As the Second Life™ system advances more of the content will be transferred to the viewer by HTTP protocol. This takes load from UDP and the region server-simulators and moves it to the Content Delivery Network (CDN).
We expect some degree of region performance improvement, especially in crowded regions with lots of avatars. But, there may be a cost for those on slow Internet connections. It is hard to estimate the impact on those with slow connections. But, there are things they can do if they see performance degrade. Continue reading →
Over the last 4 months I’ve been dealing with what I can buy now and what is the best for the money. But, when considering what to buy it makes sense to look ahead. Earlier I wrote about looking at AMD CPU’s and what they have coming. Now I’ll write about what Intel has coming.
[ kunst ] – Industrial Loft Gacha
Intel’s 6th generation CPU’s are about a year old now. So, what do they have in their pipeline? For 2017 it is Kaby Lake… In January 2017 we will see Kaby Lake chips coming out for phones and tablets, Later in the year for laptops and even later for desktops. These will be 7th generation iCore CPU’s in the 7### series of i3, i5, and i7 CPU’s. Continue reading →
I don’t use them. The basic reason is cost and timing. When I’ve been ready to buy Intel has had a CPU with a better performance to price ratio. I have no particular love or hate for either AMD or Intel. Its who has a well performing CPU and what will it cost me at the time I need one?
CW: Chryss – Earth
One of the commenters here suggests people looking for a new CPU wait for AMD to release its new Zen CPU. One can always wait for the next new thing but, then they wait. However, I did wonder if a wait would be worth the time. I started researching AMD and their next CPU. Continue reading →
The skeleton and brain of a computer is the motherboard and CPU. A CPU is the Central Processing Unit. This is most like our brain.
The mother or main board is like out nervous system or skeleton. It is the large circuit board that every part of the computer plugs into, including the CPU. It holds everything together.
For detailed information on CPU’s see the video: (jump to TM 6:07 to skip the explanations and see the benchmarks.
There is a lot of jargon in the video, I’ll get the important stuff explained.
First the TL:DR, the video shows there is very little difference between the various CPU’s. When it comes to frames per second. The three tested CPU’s are about equal. However, if you are going to use Intel’s HD Graphics without a dedicated graphics card, he shows there is a difference and the 6th generation CPU wins. So, laptop people… go for 6th gen CPU or a dedicated video chip. Continue reading →
As I built my new computer and researched hardware I realized I was falling behind in my technical knowledge. I had to sort out a number of things to be able to intelligently decide which was best technically and for the money. This article is on the aspects of storage devices and proves a lot of information on SSD’s.
SSD M.2 Connectors
I wrote Hardware: Disk Performance Compared to provide just performance information. I was concerned with performance of Second Life™ an OpenGL based game/virtual world. Here I’ll get into the complications behind getting good performance, cover how to make comparisons for the best buy, and provide information on how it affects Second Life performance.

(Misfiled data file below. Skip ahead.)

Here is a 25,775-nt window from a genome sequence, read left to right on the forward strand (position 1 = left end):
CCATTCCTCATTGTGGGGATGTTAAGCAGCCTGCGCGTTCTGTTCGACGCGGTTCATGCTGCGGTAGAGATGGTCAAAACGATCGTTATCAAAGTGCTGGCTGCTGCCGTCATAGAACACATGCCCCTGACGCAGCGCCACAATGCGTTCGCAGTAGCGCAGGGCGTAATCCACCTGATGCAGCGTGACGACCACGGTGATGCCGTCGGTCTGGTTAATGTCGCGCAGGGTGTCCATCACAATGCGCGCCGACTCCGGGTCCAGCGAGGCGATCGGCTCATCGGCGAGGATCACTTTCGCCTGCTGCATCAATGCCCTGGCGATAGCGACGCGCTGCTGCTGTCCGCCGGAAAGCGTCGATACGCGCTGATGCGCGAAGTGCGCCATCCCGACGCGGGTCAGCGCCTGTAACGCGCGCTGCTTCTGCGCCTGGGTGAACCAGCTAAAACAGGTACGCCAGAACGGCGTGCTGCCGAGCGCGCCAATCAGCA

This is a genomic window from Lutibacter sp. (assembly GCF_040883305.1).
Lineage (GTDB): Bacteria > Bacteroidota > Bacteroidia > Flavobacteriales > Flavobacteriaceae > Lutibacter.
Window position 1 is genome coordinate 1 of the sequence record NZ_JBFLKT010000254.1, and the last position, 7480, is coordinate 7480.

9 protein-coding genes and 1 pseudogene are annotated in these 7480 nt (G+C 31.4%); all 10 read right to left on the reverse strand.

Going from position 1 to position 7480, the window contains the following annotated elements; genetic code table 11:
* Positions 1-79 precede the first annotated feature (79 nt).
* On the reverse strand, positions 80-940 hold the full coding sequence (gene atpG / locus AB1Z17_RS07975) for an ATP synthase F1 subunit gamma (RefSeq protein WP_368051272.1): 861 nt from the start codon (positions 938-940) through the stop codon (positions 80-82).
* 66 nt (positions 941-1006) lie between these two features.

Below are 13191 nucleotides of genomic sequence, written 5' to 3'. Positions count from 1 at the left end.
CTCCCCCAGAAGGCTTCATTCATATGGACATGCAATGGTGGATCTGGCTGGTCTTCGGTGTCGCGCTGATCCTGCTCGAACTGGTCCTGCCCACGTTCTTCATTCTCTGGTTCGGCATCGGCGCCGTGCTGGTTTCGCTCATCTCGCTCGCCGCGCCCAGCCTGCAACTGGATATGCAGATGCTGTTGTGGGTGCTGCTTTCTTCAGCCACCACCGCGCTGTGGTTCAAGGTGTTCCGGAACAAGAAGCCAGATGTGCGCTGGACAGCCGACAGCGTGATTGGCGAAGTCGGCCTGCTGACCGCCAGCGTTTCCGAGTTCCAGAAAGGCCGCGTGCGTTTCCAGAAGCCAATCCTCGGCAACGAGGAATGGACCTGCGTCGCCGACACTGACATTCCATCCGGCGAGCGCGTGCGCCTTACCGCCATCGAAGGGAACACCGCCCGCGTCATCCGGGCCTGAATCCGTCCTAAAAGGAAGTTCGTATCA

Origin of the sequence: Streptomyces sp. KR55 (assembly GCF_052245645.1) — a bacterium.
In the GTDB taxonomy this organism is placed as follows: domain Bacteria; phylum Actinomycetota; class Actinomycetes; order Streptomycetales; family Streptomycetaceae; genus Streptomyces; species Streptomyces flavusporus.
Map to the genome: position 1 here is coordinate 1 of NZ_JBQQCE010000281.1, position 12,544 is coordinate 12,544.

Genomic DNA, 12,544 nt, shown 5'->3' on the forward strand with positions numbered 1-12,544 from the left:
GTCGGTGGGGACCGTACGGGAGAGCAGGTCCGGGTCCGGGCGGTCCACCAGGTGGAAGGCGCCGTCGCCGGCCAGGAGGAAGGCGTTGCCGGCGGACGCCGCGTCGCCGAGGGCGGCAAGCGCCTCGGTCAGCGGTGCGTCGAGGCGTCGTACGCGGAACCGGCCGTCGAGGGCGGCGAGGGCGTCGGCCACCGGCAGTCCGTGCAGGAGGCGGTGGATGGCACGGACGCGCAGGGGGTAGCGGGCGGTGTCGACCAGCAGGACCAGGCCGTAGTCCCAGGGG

To get the most for your money you are going to have to be able to see through the advertising hype. So, as you read specs and try to make comparisons you’ll run into a variety of designators for data transfer rates and storage volume. They are all worded to make a product sound good.
Let’s start with the upper case ‘B’ and the lower case ‘b’, which have specific meanings. In the simplest use 1B = 8b, or 1 byte equals 8 bits. A bit is a 0 or 1. A byte is a total of eight 0’s and 1’s. (For more on this see Online Conversion, a tutorial.)
In some places we see 6GBps used to mean 600Mbps. This can look like B = 10b. Here because they are talking about data moving from storage devices through the transfer path they add in the data overhead of 2b (bits) for error correction and 1B does equal 10b in THEIR math. They are taking some liberties in their ad copy. One often has to CAREFULLY look at the numbers and determine the context intended to understand the size of a ‘byte’ being discussed.
In some ways the B’s, G’s, and M’s are misleading in how they are used. It is easy to make a case for that being deliberate. The actual data being moved is 8b/10b = 0.8 * 6000Mb raw data = 4,800Mbps actual usable by you data. But, manufactures like the bigger number and they are literally moving 6Gbps. It just isn’t all your data that is getting reported. They assume the knowledgeable user will infer their true meaning. I suspect they know a whole bunch of people won’t.
Unless you are comparing devices and protocols on a way technical level thinking in terms of data rates as 6GBps verses 4.8GBps doesn’t matter much. Consider. Is 6GBps SATA III faster than 3GBps SATA II? Yes. Is 4.8GBps faster than 2.4GBps? Yes. The difference wouldn’t change the take away that SATA III is faster than SATA II regardless of which numbers you use. Nor when comparing prices does it really change what we decide.
The take away here is to be sure you use the same measures for your comparisons. Also understand these are the THEORETICAL values of maximum performance which is seldom achieved.
Lindal Kidd has an article up titled Ay-yi-yi! WiFi! It is about getting better performance for Second Life. Most of the article is right on. I think she makes a couple of omissions and forgets a point. But, it is an article worthy of some time to read. I’ll try to add some perspective.
What’s missing is something we geeks tend to gloss over, I suppose we assume most understand a rather esoteric point in our digital age. Bytes, bits, MB’s, and Mb’s… Continue reading →